When I was in college I completed several different rotations in various settings of speech therapy. Each setting served to help me learn, grow and refine which path I would take outside of graduate school. I quickly realized that while I loved working with children, I had a real passion for working with adults. I found that the cases I was treating were challenging and rewarding but more than that, I loved getting to know the men and women I was privileged enough to call clients.
Throughout my career I’ve worked with a 100 year old woman who still rode her bike every day, World War II veterans, immigrants, inventors, doctors, missionaries, mechanics, chefs, a mother of almost 20 children, and even a Holocaust survivor. Each of these people brought deeply unique life stories to the table. Some of their stories made my stomach hurt from laughter, others made me cry, and some made me sit and think about my own past. I could probably write an entire book from the advice and stories I’ve collected over the years.
The stories of these people are the most precious reward of my job and I carry so many of them with me each day. I’ve found that people are most willing to share their stories when you’ve worked to develop a relationship that is built on equal parts of vulnerability and trust.
I’ve had patients nearing the end of their lives, share with me their greatest successes and hardest failures. When time is limited, I’ve found that humans have a desire to relive memories, good and bad, and extract from them lessons learned. Not because the outcomes of those stories will change, but because when they share their stories, it creates a legacy that goes on to impact others even after they are gone. And because when stories are spoken, it creates a shared, common experience.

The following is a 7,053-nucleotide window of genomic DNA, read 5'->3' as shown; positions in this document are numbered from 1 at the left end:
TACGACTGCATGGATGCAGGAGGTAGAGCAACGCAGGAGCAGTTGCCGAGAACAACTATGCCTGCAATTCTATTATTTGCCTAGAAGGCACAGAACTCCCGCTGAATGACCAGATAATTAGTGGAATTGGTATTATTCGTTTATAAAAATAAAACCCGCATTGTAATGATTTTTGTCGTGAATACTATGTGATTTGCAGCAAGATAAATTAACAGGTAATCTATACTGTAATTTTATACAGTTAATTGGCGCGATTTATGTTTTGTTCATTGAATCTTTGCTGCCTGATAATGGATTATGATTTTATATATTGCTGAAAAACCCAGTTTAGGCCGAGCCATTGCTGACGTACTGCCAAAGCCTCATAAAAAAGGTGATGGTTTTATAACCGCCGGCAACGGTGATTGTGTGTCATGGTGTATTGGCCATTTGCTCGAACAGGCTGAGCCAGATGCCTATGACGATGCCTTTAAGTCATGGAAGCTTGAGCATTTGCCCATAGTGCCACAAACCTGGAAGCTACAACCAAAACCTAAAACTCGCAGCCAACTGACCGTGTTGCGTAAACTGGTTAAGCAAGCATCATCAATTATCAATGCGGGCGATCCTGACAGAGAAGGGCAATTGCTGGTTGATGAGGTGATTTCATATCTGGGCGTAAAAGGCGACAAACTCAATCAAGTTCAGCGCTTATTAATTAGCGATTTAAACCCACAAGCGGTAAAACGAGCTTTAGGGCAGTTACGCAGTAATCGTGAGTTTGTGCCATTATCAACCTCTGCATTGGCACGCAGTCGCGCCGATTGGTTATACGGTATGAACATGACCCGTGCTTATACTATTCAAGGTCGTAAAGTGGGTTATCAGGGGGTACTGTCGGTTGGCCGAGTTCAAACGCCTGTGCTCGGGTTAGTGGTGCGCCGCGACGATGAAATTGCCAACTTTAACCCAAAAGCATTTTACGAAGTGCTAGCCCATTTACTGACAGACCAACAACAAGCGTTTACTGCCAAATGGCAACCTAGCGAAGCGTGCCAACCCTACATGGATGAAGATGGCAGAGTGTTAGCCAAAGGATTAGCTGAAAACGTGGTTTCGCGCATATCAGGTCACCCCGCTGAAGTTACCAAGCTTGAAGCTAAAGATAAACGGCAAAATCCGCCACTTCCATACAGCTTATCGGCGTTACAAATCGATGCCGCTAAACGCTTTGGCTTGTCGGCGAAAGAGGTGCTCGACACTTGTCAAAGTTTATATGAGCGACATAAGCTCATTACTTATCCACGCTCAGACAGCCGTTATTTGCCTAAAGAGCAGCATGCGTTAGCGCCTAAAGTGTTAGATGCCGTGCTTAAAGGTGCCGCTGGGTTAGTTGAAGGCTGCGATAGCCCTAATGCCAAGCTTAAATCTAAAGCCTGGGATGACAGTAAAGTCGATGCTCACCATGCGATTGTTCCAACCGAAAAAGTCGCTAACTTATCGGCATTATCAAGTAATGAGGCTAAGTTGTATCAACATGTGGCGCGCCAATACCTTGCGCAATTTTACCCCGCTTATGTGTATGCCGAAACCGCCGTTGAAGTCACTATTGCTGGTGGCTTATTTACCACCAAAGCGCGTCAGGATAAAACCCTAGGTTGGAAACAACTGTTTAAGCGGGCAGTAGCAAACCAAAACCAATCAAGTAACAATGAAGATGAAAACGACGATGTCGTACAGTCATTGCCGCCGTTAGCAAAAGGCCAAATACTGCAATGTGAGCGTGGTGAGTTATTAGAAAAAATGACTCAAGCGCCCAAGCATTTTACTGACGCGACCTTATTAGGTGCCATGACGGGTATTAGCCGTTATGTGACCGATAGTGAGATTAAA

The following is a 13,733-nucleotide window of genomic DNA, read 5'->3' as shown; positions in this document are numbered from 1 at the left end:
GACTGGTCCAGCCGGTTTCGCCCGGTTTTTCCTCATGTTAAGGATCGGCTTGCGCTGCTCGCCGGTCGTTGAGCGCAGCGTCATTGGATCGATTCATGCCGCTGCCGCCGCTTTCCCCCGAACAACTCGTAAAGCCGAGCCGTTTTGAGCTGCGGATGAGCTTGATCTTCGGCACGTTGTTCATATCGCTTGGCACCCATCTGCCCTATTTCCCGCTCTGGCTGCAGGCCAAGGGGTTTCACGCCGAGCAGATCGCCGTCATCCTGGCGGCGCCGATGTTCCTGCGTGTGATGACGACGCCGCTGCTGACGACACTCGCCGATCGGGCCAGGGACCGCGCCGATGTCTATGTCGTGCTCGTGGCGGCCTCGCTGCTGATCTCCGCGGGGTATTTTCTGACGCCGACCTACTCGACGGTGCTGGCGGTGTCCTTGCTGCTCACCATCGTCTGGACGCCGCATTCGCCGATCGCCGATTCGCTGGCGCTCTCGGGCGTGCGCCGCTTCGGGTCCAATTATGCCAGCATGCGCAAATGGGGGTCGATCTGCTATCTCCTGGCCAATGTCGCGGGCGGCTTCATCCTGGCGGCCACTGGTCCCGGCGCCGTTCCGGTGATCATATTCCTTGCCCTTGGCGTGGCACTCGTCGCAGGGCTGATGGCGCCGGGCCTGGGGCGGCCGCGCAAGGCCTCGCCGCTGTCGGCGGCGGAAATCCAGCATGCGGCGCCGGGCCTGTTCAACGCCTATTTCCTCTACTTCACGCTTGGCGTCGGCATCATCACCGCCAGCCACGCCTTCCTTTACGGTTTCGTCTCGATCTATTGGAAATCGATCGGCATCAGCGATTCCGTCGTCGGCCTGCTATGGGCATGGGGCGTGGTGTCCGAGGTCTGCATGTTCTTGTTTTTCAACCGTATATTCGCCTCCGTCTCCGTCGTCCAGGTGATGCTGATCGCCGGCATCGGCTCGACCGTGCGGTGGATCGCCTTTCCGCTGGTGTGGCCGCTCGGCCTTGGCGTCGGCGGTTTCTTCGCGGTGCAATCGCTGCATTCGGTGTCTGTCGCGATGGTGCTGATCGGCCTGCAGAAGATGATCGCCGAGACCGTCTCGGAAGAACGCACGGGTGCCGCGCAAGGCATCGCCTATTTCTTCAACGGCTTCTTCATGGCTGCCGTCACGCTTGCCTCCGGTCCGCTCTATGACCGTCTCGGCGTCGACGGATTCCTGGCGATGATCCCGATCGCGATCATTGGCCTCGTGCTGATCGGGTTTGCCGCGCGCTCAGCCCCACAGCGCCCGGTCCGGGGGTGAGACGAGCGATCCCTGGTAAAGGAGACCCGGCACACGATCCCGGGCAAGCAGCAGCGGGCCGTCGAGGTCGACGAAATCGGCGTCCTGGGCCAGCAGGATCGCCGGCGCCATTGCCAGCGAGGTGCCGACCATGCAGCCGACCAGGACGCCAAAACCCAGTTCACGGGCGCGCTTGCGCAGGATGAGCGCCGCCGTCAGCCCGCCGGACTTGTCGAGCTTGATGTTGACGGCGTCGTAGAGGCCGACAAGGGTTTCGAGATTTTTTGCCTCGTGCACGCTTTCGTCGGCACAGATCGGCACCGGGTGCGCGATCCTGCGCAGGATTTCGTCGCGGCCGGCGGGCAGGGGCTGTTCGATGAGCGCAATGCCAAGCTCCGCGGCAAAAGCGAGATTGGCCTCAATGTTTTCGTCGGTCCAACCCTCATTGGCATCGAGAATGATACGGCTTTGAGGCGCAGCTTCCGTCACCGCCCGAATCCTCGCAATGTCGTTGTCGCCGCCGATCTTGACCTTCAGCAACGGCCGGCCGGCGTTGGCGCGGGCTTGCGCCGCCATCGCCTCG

I’ve learned my own lessons through many of these stories that don’t belong to me. Experiences that aren’t even my own, some that happened even before I was born, have helped to shape who I am and what I believe – all because someone was willing to give testimony to the ways God moved in their life.
Followers of Christ are called to share their unique testimony for several reasons. The first is that our stories glorify God.
Psalm 105:1-2 says, “Give praise to the Lord, proclaim his name; make known among the nations what he has done. Sing to him, sing praise to him; tell of all his wonderful acts.” (NIV)
When we share what God has done with and in our lives, we offer ourselves for His glory. Shared testimonies are an act of worship; a powerful component to our collective praise to Him. Even the parts of our story we don’t understand, the chapters that used to bring us shame, the deep mysteries we don’t have answers for yet can be used to glorify Him. We don’t need to worry about editing our stories, but trust that the author and finisher of our faith will work out the redemptive details.
As our testimonies act to glorify God, God works to use our stories to impact the lives around us. This goes back to that shared, common experience I mentioned earlier. Each person has unique experiences and perspectives that shape their testimony, but the underlying threads of humanity behind each story are similar for every person.